Do Eating Disorders Affect All Ages? Surprising Facts about EDs

August 22, 2023

Did you know that nearly 30 million people in the United States struggle with an eating disorder? It’s likely that someone you know has experienced one or more eating disorders in their lifetime. There are many preconceived notions about these common and treatable conditions, but it’s important to get the facts so you can better understand eating disorders. This article will highlight some surprising but true facts about eating disorders. Learning more about eating disorders could help you or a loved one feel more understood and ultimately receive the care you or they need for recovery. 


What is an eating disorder?

As defined by the American Psychiatric Association’s Diagnostic and Statistical Manual of Mental Disorders (DSM-5), an eating disorder is a condition characterized by extreme and persistent changes in eating behaviors, often accompanied by negative emotions and thoughts. Eating disorders may appear as preoccupations around relationships with eating and food, disordered eating patterns, extreme focus on body weight and body shape, and distorted body image. Eating disorders have negative impacts on physical health and mental health. Oftentimes eating disorders co-occur with other mental illnesses or psychiatric conditions such as anxiety and depression, obsessive-compulsive disorder (OCD), and addiction and substance misuse disorders. Behaviors such as food restriction, compulsive exercise, purging behaviors, and binge eating commonly appear as symptoms in those experiencing eating disorders, though the behaviors accompanying an eating disorder can look many different ways. 

Anyone can develop an eating disorder regardless of gender, age, race, or demographic background. Eating disorders can appear in many ways and have varying severities depending on a wide range of social and personal risk factors such as family history, health history, and social pressures. If left undiagnosed and untreated, an eating disorder can cause severe health problems or even death. It’s important to understand eating disorders and know the facts so you or a loved one can seek support.

Eating Disorders Can Affect All Ages

It’s a commonly held belief that teens or young people are the only people to struggle with eating disorders, but eating disorders can occur at any age. The onset of restrictive eating habits and disordered behaviors around food and body image can begin as early as toddler years, during young adulthood, and well into older age. Concerningly, the rate of occurrence of eating disorders in children under the age of twelve has increased in recent years. Because body and brain development are in critical growth periods during childhood, early onset of eating disorders can have significant negative impacts that last a lifetime. Common eating disorders seen in children are:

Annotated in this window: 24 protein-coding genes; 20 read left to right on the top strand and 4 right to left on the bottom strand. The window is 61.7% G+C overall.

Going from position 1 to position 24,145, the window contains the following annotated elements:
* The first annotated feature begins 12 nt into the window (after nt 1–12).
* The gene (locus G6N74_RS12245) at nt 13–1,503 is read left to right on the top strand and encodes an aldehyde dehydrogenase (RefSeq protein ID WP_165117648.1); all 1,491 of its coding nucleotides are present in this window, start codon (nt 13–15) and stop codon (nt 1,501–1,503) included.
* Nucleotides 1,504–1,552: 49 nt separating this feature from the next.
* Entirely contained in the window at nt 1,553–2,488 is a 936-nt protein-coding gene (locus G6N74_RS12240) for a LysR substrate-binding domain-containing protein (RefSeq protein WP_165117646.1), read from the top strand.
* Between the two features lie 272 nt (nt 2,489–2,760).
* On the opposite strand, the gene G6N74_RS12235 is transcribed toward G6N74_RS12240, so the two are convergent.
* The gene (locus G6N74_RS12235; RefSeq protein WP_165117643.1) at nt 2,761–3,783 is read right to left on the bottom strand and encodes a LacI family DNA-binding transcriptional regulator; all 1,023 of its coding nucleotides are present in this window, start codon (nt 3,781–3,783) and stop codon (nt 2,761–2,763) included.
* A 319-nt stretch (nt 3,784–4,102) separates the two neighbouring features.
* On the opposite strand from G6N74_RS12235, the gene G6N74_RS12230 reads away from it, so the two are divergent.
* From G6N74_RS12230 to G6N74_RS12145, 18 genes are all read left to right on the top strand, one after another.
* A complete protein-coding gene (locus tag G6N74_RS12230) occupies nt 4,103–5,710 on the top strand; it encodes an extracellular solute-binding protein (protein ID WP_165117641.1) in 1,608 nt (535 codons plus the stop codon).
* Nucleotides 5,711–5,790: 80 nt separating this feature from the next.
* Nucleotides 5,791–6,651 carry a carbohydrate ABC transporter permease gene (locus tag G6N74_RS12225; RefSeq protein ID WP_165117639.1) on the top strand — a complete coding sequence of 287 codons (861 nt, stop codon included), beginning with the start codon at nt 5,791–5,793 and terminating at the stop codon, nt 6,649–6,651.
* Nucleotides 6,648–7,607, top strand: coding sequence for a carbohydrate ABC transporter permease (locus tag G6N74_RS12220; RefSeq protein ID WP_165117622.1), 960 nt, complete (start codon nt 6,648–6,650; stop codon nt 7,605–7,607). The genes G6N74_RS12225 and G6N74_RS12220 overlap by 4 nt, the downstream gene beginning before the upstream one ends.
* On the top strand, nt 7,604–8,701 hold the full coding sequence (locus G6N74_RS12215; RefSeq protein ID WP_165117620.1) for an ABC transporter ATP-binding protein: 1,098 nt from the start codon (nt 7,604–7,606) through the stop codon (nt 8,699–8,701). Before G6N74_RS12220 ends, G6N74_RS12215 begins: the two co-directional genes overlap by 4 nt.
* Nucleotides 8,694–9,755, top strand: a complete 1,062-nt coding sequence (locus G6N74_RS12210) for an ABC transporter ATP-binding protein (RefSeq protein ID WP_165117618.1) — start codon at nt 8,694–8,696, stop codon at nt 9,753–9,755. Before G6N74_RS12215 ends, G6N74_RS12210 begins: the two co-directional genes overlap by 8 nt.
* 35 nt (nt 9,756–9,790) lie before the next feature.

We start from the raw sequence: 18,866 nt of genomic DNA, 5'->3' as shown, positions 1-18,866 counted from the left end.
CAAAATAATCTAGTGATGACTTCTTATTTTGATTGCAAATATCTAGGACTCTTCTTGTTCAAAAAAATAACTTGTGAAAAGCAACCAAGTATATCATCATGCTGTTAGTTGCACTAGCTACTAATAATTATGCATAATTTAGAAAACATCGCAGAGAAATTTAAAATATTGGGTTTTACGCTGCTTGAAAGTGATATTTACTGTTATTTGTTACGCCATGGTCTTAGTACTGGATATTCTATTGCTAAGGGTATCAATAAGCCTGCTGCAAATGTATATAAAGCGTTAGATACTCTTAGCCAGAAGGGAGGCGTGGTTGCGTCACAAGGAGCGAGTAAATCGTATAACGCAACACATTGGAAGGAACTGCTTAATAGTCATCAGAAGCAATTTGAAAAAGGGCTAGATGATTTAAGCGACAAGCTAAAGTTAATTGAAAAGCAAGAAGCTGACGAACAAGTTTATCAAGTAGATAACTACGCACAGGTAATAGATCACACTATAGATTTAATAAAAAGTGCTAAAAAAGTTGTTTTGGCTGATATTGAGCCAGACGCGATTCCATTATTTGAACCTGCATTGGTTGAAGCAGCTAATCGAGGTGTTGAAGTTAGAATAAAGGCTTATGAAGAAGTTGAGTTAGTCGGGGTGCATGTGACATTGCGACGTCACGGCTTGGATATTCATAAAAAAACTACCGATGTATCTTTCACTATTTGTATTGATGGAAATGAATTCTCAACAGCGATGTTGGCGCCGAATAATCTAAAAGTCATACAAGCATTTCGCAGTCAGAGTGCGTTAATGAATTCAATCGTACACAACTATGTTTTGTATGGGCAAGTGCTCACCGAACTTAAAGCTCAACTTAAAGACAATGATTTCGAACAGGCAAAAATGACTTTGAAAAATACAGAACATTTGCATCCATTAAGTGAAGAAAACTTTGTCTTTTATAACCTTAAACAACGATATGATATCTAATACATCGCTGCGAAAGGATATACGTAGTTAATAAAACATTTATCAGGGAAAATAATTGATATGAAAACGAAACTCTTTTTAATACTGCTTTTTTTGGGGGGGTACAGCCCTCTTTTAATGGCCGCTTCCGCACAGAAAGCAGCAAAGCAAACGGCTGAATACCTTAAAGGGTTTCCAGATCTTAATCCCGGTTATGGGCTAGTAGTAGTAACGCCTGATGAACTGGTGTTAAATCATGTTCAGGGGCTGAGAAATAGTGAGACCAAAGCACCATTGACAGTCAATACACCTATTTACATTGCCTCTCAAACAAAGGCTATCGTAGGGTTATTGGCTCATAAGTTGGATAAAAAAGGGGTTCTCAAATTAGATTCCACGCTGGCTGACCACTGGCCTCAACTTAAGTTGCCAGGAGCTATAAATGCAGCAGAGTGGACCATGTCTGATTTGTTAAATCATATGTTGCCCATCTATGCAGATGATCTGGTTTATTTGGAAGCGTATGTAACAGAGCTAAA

• Avoidant/Restrictive Food Intake Disorder (ARFID): Avoidant Restrictive Food Intake Disorder is an eating disorder causing a refusal or lack of interest in eating. Those who suffer from ARFID may avoid foods based on sensory factors and may be fixated on the consumption of particular foods. Those experiencing ARFID may have nutritional deficiencies due to their tendency to avoid particular foods. Food avoidance often starts in early childhood with lasting impacts. 
  • Pica: Pica is an eating disorder where individuals eat non-food substances such as paper, glass, clay, paint, hair, chalk, dirt, or other nutrient-deficient non-food items. Pica is a relatively rare condition seen most commonly in pregnant women and young children. However, pica can affect anyone and can lead to long-lasting health and wellness impacts if not assessed. 
  • Anorexia nervosa: Anorexia nervosa is an eating disorder characterized by an obsessive fear of weight gain which can lead to distorted body image and disturbances in eating behaviors. There are two subtypes of anorexia nervosa: the restricting subtype and the binge-eating/purging subtype. Those who experience the restricting subtype tend to significantly limit food intake, leading to low body weight. Those who struggle with the binge-eating/purging subtype also may restrict food intake, as well as engage in behaviors such as binge eating, self-induced vomiting, compulsive exercise, and misuse of laxatives.

Though these conditions are the most commonly diagnosed eating disorders among young children, kids under the age of 12 can experience many other kinds of eating disorders or disordered eating.


Eating disorders among the elderly are often overlooked and underestimated. Did you know that two to three percent of women 50 and older experience an eating disorder? When older adults experience eating disorders it can lead to frailty and life-threatening conditions at a much faster rate than it might affect young adults. Gastrointestinal problems, dental erosion, fatigue, and organ failure are all serious and common side effects of untreated eating disorders in older adults. Adults ages 50+ may have experienced the onset of their eating disorder at a younger age without treatment or full recovery. Others may confront an eating disorder for the first time at an older age. Regardless of the timeline, severity, or age of a person, it is critical to seek support and care when symptoms of an eating disorder arise. 

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Men Can Have Eating Disorders, Too


It’s a true fact that anyone can have an eating disorder. While conversations about eating disorders tend to focus on the significant social pressures women face regarding relationships to food and body image, it is important to understand that men and male-identifying individuals also may experience eating disorders. In fact, men account for roughly 25% of eating disorder diagnoses. Unfortunately, many men live with undiagnosed eating disorders or struggle to find treatment due to a lack of cultural and medical acknowledgement that they can experience disordered eating.